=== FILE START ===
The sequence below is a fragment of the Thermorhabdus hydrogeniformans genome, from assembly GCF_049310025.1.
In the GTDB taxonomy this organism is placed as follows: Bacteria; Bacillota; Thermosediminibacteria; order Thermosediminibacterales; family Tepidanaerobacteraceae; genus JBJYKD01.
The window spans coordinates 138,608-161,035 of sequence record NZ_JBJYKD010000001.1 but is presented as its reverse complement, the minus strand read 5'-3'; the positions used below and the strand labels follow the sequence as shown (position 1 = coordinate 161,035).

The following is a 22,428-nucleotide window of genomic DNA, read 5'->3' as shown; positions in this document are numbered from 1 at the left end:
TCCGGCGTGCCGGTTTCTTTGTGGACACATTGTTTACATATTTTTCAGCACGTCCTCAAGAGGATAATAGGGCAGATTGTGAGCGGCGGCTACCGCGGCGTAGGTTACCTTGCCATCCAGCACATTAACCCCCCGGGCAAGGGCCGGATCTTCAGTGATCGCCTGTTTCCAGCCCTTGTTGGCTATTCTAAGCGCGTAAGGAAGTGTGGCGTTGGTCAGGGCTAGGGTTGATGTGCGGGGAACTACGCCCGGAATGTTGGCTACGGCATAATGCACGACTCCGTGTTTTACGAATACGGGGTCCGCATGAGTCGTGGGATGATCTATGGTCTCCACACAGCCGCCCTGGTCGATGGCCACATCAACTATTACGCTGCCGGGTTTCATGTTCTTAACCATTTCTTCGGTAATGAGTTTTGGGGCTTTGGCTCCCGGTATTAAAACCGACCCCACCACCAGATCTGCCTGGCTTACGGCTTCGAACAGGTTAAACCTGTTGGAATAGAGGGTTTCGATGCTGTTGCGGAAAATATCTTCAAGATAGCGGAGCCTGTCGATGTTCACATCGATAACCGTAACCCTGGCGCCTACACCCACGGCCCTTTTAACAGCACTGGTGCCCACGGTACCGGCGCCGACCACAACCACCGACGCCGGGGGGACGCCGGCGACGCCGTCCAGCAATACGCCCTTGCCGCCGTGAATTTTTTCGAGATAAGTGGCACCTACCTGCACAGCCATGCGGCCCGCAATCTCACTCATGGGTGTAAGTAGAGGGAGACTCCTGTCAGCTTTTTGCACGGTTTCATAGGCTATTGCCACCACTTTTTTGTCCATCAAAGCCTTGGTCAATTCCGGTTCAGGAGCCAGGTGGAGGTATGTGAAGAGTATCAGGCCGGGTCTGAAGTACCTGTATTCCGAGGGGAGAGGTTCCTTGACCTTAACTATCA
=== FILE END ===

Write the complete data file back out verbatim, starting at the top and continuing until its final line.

The sequence below is a fragment of the Thermorhabdus hydrogeniformans genome, from assembly GCF_049310025.1.
In the GTDB taxonomy this organism is placed as follows: Bacteria; Bacillota; Thermosediminibacteria; order Thermosediminibacterales; family Tepidanaerobacteraceae; genus JBJYKD01.
The window spans coordinates 138,608-161,035 of sequence record NZ_JBJYKD010000001.1 but is presented as its reverse complement, the minus strand read 5'-3'; the positions used below and the strand labels follow the sequence as shown (position 1 = coordinate 161,035).

The following is a 22,428-nucleotide window of genomic DNA, read 5'->3' as shown; positions in this document are numbered from 1 at the left end:
TCCGGCGTGCCGGTTTCTTTGTGGACACATTGTTTACATATTTTTCAGCACGTCCTCAAGAGGATAATAGGGCAGATTGTGAGCGGCGGCTACCGCGGCGTAGGTTACCTTGCCATCCAGCACATTAACCCCCCGGGCAAGGGCCGGATCTTCAGTGATCGCCTGTTTCCAGCCCTTGTTGGCTATTCTAAGCGCGTAAGGAAGTGTGGCGTTGGTCAGGGCTAGGGTTGATGTGCGGGGAACTACGCCCGGAATGTTGGCTACGGCATAATGCACGACTCCGTGTTTTACGAATACGGGGTCCGCATGAGTCGTGGGATGATCTATGGTCTCCACACAGCCGCCCTGGTCGATGGCCACATCAACTATTACGCTGCCGGGTTTCATGTTCTTAACCATTTCTTCGGTAATGAGTTTTGGGGCTTTGGCTCCCGGTATTAAAACCGACCCCACCACCAGATCTGCCTGGCTTACGGCTTCGAACAGGTTAAACCTGTTGGAATAGAGGGTTTCGATGCTGTTGCGGAAAATATCTTCAAGATAGCGGAGCCTGTCGATGTTCACATCGATAACCGTAACCCTGGCGCCTACACCCACGGCCCTTTTAACAGCACTGGTGCCCACGGTACCGGCGCCGACCACAACCACCGACGCCGGGGGGACGCCGGCGACGCCGTCCAGCAATACGCCCTTGCCGCCGTGAATTTTTTCGAGATAAGTGGCACCTACCTGCACAGCCATGCGGCCCGCAATCTCACTCATGGGTGTAAGTAGAGGGAGACTCCTGTCAGCTTTTTGCACGGTTTCATAGGCTATTGCCACCACTTTTTTGTCCATCAAAGCCTTGGTCAATTCCGGTTCAGGAGCCAGGTGGAGGTATGTGAAGAGTATCAGGCCGGGTCTGAAGTACCTGTATTCCGAGGGGAGAGGTTCCTTGACCTTAACTATCA